Still-AB/ShutterstockMelons signal warmth and fun. Once they appear in the produce aisle, you know those hot months—and all the season's healthy fruit and veggies—are there for the taking. But, your happy-go-lucky summer fun could be stopped in its tracks if you don't educated yourself on how to properly handle those delicious watery slices.
Like many other fruits and vegetables, melons can carry bacteria like E.coli, listeria, and salmonella. According to Michigan State University, these germs usually gather on the rind of the melon (which protects the inside from contamination). However, if you don't wash your watermelons before use, those nasty germs might end up on the flesh of the melon when you slice it up. Make sure to wash the rinds before cutting to avoid foodborne illnesses. If you thought washing your melons would prevent all bacteria, think again! Keeping melon slices in the sweltering sun can cause the growth of germs and bacteria. According to the University of Wisconsin-Madison, always use a cooler or ice if transporting melons and sliced melon outside. Try packing your sliced melon alongside these frozen desserts to keep your fruit extra cold and sweet at the BBQ.
So don't put that watermelon from the BBQ back in the fridge. Even melon slices that have been sitting indoors in room temperature for two hours run the risk of culturing nasty bacteria. Compost or dispose of that extra summer fruit.
Jacek-Chabraszewski/ShutterstockFresh fish plus heat is the perfect combination for bacteria growth. It is like a sign welcoming those pesty buggers into that freshly packed fish. Children and the elderly, who have weakened immune systems, have to be even more careful around picnic food involving fish. To be safe, pack your filet of choice in a cold bag and make sure to prepare and eat it as soon as possible. Want to make the best choice when buying for your cookout? Here's a guide to buying and eating fish.
Edward-Fielding/ShutterstockCheese and crackers are one of the simplest and tastiest picnic snacks. But, make sure you consume those cheddar blocks before the two-hour mark, according to Cheese and Education Training department of the Wisconsin Milk Marketing Board, or you risk some truly stinky cheese (and not in a good way). Packing a small quantity of cheese is better than packing a whole block and watching it spoil under the sun.
Wiktory/ShutterstockMost of the time potato salad is more mayonnaise than actual potato. As an occasional treat, this might be fine. What isn't is letting your potato salad swelter in the heat. Even if you do keep it cool on the way to the picnic, if it sits out for more than an hour, bacteria can take hold. Lower your risk by going with a German-style potato salad, which relies on vinegar for its dressing. You'll be less likely to encounter bacteria and the salad will be healthier.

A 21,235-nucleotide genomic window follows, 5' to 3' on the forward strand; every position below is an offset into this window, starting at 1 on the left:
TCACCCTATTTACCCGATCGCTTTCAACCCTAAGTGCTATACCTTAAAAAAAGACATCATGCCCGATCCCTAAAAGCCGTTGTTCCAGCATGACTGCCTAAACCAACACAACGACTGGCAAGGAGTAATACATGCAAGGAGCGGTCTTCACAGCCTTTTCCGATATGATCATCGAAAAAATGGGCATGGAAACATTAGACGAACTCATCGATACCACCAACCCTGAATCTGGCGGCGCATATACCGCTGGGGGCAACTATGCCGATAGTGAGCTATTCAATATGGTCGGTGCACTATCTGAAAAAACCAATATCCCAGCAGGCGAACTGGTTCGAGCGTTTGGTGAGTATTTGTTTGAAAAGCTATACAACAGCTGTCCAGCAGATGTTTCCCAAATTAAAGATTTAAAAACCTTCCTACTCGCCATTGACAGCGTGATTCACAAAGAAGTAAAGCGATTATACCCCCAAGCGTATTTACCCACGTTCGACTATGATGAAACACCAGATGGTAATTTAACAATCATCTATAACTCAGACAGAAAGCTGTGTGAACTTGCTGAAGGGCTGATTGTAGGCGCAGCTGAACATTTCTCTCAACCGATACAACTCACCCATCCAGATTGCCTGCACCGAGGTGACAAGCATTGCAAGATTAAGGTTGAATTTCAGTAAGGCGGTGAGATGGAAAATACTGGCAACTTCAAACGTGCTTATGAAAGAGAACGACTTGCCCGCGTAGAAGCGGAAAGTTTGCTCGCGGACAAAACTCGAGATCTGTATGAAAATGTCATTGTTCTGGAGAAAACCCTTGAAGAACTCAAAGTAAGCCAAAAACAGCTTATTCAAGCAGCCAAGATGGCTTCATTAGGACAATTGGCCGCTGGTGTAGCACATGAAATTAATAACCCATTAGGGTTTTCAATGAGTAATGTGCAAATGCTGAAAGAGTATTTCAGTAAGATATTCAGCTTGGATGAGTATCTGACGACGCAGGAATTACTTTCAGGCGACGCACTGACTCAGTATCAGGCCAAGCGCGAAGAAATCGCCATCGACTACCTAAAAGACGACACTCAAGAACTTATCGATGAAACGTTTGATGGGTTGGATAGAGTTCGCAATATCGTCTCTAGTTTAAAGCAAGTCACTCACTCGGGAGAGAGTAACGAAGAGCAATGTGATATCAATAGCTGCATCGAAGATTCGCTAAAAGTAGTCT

Tema_Kud/ShutterstockThis favorite light summer protein may be slowly poisoning your body with antibiotics, pesticides, and bacteria. According to ABC news, imported shrimp can even be full of foreign junk like rodent hair. They recommend buying American-caught wild shrimp, or do a Google search for the best shrimp companies before you make your purchase. Or give one of these protein alternatives at your next picnic.
Nitr/ShutterstockThis breaded meat is a favorite for summer picnics, but don't leave those drumsticks out in the sun for too long. Make sure you prepare it well—check out these tips for keeping food safe during the warmth months. And don't let it sit too long outdoors. If your chicken gets over 90 degrees in the sun, you run the risk of severe food poisoning.
Valerio-Pardi/ShutterstockLunch meat can be a good picnic choice, but keep it cool. Like melons, the warmer deli meat gets, the higher your risk of infection from foodborne illness. Or maybe you should skip it altogether: Chemicals used in these meats like nitrates can raise cancer risk. To stay safe and healthy, look for organic, chemical-free meat and keep it in a cooler at your next picnic.
Alena-Haurylik/ShutterstockSure, if your fruit mix includes melons you might be at risk. But the other fruit at your picnic carries the same risk. That colorful salad with blueberries, strawberries, apples, and grapes can provide a great home for E.coli, salmonella, and listeria. According to the news site LiveScience, you should wash all fruits thoroughly before use in order to avoid contaminating your entire bowl of fruit salad.
Anna-Hoychuk/ShutterstockThere's that dreaded mayo-based dressing again, which spoils in the sun. But coleslaw can also be loaded with sugar, according to USDA: One cup of coleslaw can deliver more than 23 grams of sugar. That is more than you'd get from an ice cream sandwich! Instead of buying sugar-heavy coleslaw at the store, pack some veggies and dip, or a salad with and oil-and-vinegar dressing. Better yet, make your own healthy version of coleslaw—or consider these other healthy options.
successo-images/ShutterstockWant an easy way to attract pesky ants and insects? Spilling some of that soda pop on your picnic blanket could lead to an unwelcome party of ants. According to the pest management company Orkin, tiny sugar ants are everywhere. They'll be on any spills or unattended cups and cans before you know it, and soon your picnic will be overrun. Avoid ant domination by drinking water, iced tea, or flavored sparkling water. Plus, you really should try to avoid sweetened drinks at all costs.